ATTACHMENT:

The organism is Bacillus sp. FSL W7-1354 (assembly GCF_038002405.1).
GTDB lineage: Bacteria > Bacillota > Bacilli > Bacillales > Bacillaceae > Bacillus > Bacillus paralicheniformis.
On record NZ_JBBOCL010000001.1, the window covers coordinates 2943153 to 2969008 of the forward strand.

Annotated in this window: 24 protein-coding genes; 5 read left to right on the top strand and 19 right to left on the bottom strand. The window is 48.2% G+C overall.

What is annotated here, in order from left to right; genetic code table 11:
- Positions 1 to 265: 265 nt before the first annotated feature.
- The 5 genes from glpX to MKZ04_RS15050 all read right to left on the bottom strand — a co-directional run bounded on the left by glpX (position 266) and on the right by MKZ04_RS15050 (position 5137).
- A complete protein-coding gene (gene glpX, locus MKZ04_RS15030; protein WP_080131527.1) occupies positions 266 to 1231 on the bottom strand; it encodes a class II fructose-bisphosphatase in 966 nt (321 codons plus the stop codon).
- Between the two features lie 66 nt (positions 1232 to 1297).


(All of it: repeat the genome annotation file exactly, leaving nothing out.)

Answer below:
The organism is Bacillus sp. FSL W7-1354 (assembly GCF_038002405.1).
GTDB lineage: Bacteria > Bacillota > Bacilli > Bacillales > Bacillaceae > Bacillus > Bacillus paralicheniformis.
On record NZ_JBBOCL010000001.1, the window covers coordinates 2943153 to 2969008 of the forward strand.

Annotated in this window: 24 protein-coding genes; 5 read left to right on the top strand and 19 right to left on the bottom strand. The window is 48.2% G+C overall.

What is annotated here, in order from left to right; genetic code table 11:
- Positions 1 to 265: 265 nt before the first annotated feature.
- The 5 genes from glpX to MKZ04_RS15050 all read right to left on the bottom strand — a co-directional run bounded on the left by glpX (position 266) and on the right by MKZ04_RS15050 (position 5137).
- A complete protein-coding gene (gene glpX, locus MKZ04_RS15030; protein WP_080131527.1) occupies positions 266 to 1231 on the bottom strand; it encodes a class II fructose-bisphosphatase in 966 nt (321 codons plus the stop codon).
- Between the two features lie 66 nt (positions 1232 to 1297).